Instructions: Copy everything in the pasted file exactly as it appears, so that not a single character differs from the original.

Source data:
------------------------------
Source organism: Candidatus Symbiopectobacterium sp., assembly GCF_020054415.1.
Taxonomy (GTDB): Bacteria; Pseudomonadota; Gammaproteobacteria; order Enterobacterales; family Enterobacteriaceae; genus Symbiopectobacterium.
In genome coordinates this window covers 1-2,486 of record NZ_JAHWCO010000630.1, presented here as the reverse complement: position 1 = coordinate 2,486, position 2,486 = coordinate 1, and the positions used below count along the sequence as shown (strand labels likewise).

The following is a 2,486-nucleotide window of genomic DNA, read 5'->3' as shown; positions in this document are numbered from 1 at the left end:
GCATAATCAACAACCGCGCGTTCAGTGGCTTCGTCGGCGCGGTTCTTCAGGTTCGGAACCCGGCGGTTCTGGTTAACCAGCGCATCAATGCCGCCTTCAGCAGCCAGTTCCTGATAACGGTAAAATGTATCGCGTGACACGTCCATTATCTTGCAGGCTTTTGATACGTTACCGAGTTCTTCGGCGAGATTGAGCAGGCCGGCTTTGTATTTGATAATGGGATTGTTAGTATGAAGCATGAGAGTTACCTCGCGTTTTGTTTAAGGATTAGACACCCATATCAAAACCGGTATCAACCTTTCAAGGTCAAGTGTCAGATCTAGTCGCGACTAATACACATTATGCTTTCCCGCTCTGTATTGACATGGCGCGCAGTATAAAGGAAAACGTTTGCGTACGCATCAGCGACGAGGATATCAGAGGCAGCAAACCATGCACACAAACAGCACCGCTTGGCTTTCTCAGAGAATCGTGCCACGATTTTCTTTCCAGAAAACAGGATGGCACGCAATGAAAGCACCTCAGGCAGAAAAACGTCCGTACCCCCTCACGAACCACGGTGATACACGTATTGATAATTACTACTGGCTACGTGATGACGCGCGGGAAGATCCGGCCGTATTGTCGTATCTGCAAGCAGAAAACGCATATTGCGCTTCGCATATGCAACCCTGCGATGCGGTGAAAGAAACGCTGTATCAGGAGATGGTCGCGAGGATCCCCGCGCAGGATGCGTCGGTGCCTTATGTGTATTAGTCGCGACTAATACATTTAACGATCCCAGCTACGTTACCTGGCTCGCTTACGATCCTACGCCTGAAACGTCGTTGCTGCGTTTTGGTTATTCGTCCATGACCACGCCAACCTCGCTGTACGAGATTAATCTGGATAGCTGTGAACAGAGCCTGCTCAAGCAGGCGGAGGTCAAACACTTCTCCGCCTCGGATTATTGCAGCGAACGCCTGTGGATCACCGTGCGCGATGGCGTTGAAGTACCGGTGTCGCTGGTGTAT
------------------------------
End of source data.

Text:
Source organism: Candidatus Symbiopectobacterium sp., assembly GCF_020054415.1.
Taxonomy (GTDB): Bacteria; Pseudomonadota; Gammaproteobacteria; order Enterobacterales; family Enterobacteriaceae; genus Symbiopectobacterium.
In genome coordinates this window covers 1-2,486 of record NZ_JAHWCO010000630.1, presented here as the reverse complement: position 1 = coordinate 2,486, position 2,486 = coordinate 1, and the positions used below count along the sequence as shown (strand labels likewise).

The following is a 2,486-nucleotide window of genomic DNA, read 5'->3' as shown; positions in this document are numbered from 1 at the left end:
GCATAATCAACAACCGCGCGTTCAGTGGCTTCGTCGGCGCGGTTCTTCAGGTTCGGAACCCGGCGGTTCTGGTTAACCAGCGCATCAATGCCGCCTTCAGCAGCCAGTTCCTGATAACGGTAAAATGTATCGCGTGACACGTCCATTATCTTGCAGGCTTTTGATACGTTACCGAGTTCTTCGGCGAGATTGAGCAGGCCGGCTTTGTATTTGATAATGGGATTGTTAGTATGAAGCATGAGAGTTACCTCGCGTTTTGTTTAAGGATTAGACACCCATATCAAAACCGGTATCAACCTTTCAAGGTCAAGTGTCAGATCTAGTCGCGACTAATACACATTATGCTTTCCCGCTCTGTATTGACATGGCGCGCAGTATAAAGGAAAACGTTTGCGTACGCATCAGCGACGAGGATATCAGAGGCAGCAAACCATGCACACAAACAGCACCGCTTGGCTTTCTCAGAGAATCGTGCCACGATTTTCTTTCCAGAAAACAGGATGGCACGCAATGAAAGCACCTCAGGCAGAAAAACGTCCGTACCCCCTCACGAACCACGGTGATACACGTATTGATAATTACTACTGGCTACGTGATGACGCGCGGGAAGATCCGGCCGTATTGTCGTATCTGCAAGCAGAAAACGCATATTGCGCTTCGCATATGCAACCCTGCGATGCGGTGAAAGAAACGCTGTATCAGGAGATGGTCGCGAGGATCCCCGCGCAGGATGCGTCGGTGCCTTATGTGTATTAGTCGCGACTAATACATTTAACGATCCCAGCTACGTTACCTGGCTCGCTTACGATCCTACGCCTGAAACGTCGTTGCTGCGTTTTGGTTATTCGTCCATGACCACGCCAACCTCGCTGTACGAGATTAATCTGGATAGCTGTGAACAGAGCCTGCTCAAGCAGGCGGAGGTCAAACACTTCTCCGCCTCGGATTATTGCAGCGAACGCCTGTGGATCACCGTGCGCGATGGCGTTGAAGTACCGGTGTCGCTGGTGTAT